The Ecologist

 

EA: 1/25 of 2214
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Piglets living in cruel and unhygienic conditions on a factory farm somewhere in the UK Photo: FarmsNotFactories.

To stop antibiotic resistant superbugs, keep off factory farmed meat!

Alastair Kenneil

21st September 2016

All 193 UN states will sign a declaration today to fight the spread of drug-resistant 'superbugs', writes Alastair Kenneil. The problem is often blamed on over­prescription of antibiotics by doctors. But that's to ignore the massive use of antibiotics on animals in factory farms, both to prevent infection and to assist weight gain - turning farms into superbug breeding centres. more...
During April 14 - 23, 2014, WIPP recovery teams made multiple trips into the WIPP underground, eventually reaching Panel 7, Room 7 - the suspected location of the radiological event. Photo: WIPP.

WIPP nuclear waste accident will cost US taxpayers $2 billion

Dr Jim Green

20th September 2016

The clean-up after the February 2014 explosion at the world's only deep underground repository for nuclear waste in New Mexico, USA, is massively over budget, writes Jim Green - and full operations won't resume until at least 2021. The fundamental cause of the problems: high level radioactive waste, poor regulation, rigid deadlines and corporate profit make a dangerous mix. more...
Hinkley C - it now looks as if the UK may not be saddled with this monstrous white elephant after all. Image: EDF.

Hinkley C nuclear go-ahead: May caves in to pressure from France and China

Oliver Tickell

15th September 2016

The French and the Chinese may be celebrating the UK's decision to press ahead with the Hinkley C 'nuclear white elephant', writes Oliver Tickell. But the deal is a disaster for the UK, committing us to overpriced power for decades to come, and to a dirty, dangerous, insecure dead end technology. Just one silver lining: major economic, legal and technical hurdles mean it still may never be built. more...
All adrift: Hinkley Point on a sea of mist. Photo: Mark Robinson via Flickr (CC BY-NC).

Dear Theresa: Let it go! Six powerful reasons to dump Hinkley C

Scientists for Global Responsibility

7th September 2016

Theresa May's first big decision as PM was to duck out of a signing ceremony and review the Hinkley C nuclear project. But she will soon have to reach her decision. In this open letter Scientists for Global Responsibility set out six compelling reasons for her to let the whole monstrous white elephant go. more...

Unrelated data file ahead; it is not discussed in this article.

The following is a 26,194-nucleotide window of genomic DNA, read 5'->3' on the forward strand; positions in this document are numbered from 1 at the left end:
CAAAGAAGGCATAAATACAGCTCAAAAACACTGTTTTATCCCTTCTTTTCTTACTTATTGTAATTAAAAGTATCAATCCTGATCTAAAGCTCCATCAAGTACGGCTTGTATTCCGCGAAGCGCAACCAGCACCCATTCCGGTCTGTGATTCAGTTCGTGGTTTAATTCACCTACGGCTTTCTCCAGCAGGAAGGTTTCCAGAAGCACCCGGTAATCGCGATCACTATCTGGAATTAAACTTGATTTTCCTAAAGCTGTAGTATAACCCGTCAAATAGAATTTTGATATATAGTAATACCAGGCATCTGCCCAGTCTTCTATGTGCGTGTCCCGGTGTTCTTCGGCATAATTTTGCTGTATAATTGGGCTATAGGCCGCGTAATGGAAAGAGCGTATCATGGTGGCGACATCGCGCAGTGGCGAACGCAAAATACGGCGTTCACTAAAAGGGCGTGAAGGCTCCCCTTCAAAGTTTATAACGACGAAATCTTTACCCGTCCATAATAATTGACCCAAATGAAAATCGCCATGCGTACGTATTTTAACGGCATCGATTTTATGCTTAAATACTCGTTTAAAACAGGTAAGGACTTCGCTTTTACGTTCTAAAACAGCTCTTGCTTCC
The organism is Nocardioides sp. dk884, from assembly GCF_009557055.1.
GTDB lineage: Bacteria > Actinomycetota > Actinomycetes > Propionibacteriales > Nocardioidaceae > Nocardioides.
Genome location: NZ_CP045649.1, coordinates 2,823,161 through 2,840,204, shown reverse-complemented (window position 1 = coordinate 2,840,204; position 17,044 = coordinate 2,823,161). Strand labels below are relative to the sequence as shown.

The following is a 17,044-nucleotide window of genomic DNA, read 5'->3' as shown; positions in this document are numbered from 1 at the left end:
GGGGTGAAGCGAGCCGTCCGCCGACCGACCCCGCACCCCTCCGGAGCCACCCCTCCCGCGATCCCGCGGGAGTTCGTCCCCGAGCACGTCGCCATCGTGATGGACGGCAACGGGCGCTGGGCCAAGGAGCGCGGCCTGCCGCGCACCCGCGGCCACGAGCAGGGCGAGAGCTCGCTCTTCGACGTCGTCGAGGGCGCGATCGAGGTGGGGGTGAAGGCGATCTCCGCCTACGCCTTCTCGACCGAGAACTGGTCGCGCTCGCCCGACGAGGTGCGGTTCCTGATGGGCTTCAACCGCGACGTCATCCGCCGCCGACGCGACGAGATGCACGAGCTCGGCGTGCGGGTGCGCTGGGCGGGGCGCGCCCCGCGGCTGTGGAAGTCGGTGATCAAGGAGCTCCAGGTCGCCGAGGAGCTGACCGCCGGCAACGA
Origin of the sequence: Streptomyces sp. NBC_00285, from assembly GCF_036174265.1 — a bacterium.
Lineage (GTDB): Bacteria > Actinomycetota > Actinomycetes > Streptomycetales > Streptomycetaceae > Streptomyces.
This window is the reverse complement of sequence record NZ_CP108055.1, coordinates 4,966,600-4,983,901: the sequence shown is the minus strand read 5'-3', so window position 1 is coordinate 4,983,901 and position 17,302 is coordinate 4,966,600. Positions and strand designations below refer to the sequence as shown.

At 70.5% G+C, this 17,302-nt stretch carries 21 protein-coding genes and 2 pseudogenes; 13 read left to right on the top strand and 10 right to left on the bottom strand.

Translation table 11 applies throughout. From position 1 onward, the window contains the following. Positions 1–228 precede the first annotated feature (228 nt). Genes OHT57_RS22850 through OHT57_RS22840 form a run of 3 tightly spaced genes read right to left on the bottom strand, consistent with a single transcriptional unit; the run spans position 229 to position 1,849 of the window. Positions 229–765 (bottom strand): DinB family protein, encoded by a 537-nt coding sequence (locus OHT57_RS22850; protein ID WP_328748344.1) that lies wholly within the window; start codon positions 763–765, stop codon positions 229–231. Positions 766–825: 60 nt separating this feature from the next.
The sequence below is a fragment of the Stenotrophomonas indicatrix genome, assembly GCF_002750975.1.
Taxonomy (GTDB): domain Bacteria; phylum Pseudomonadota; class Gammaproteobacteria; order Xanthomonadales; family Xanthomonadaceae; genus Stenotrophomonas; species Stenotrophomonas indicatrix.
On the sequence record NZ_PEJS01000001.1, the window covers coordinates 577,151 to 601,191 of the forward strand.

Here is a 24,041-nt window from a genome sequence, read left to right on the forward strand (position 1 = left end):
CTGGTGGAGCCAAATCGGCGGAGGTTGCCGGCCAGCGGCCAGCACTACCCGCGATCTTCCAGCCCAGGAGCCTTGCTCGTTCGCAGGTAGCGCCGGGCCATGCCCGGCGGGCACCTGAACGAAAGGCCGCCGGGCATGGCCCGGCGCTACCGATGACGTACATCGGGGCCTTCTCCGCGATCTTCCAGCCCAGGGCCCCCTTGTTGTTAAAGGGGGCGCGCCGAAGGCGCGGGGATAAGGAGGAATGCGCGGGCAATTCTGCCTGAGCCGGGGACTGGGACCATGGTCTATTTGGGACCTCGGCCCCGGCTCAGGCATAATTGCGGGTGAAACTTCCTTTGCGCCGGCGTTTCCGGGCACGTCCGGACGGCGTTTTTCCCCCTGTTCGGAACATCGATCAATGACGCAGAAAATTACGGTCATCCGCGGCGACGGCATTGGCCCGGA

The derelict B30 pond at Sellafield, used for the storage of intensely radioactive waste, in 2006. Photo: unknown / Public Domain.

Sellafield exposed: the nonsense of nuclear fuel reprocessing

Ian Fairlie

6th September 2016

Last night's BBC Panorama programme did a good job at lifting the lid on Britain's ongoing nuclear disaster that is Sellafield, writes Ian Fairlie. But it failed to expose the full scandal of the UK's 'reprocessing' of spent fuel into 140 tonnes of plutonium, enough to build 20,000 nuclear bombs - while leaving £100s of billions of maintenance and cleanup costs to future generations. more...
Weeds in farmers' crops - like these poppies in an oilseed rape field near Thirsk - may reduce profit margins - but they are hardly a 'serious danger to plant health'. Photo: James West via Flickr (CC BY-SA).

EFSA creates 'plant health' loophole for banned weedkillers

Oliver Tickell

8th September 2016

The EU's food and farming safety regulator is trying to create a 'back door' system to licence the use of herbicides that have been banned for their toxic impacts on people and wildlife - under a clearly inapplicable 'plant health' exemption. more...
Old landfill site at Cow Lane, Godmanchester, Cambridgeshire. Photo: Peter O'Connor aka anemoneprojectors via Flickr (CC BY-SA).

Zane: the lethal conspiracy of silence over contaminated land must end

Paul Mobbs

6th September 2016

The shocking death of Zane Gbangbola, killed by toxic gas from a 'forgotten' landfill under his home, exposes the UK's dangerous legacy of contaminated land, writes Paul Mobbs. Without action, these polluted sites will damage health and even kill for centuries to come. But governments, local authorities, landowners and developers are united in a shameful policy of silence and denial. more...
Natalie Bennett campaigning in Cambridge during the general election of 2015. Photo: Rama via Wikimedia Commons (CC BY-SA).

It's time to take back REAL control!

Natalie Bennett

5th September 2016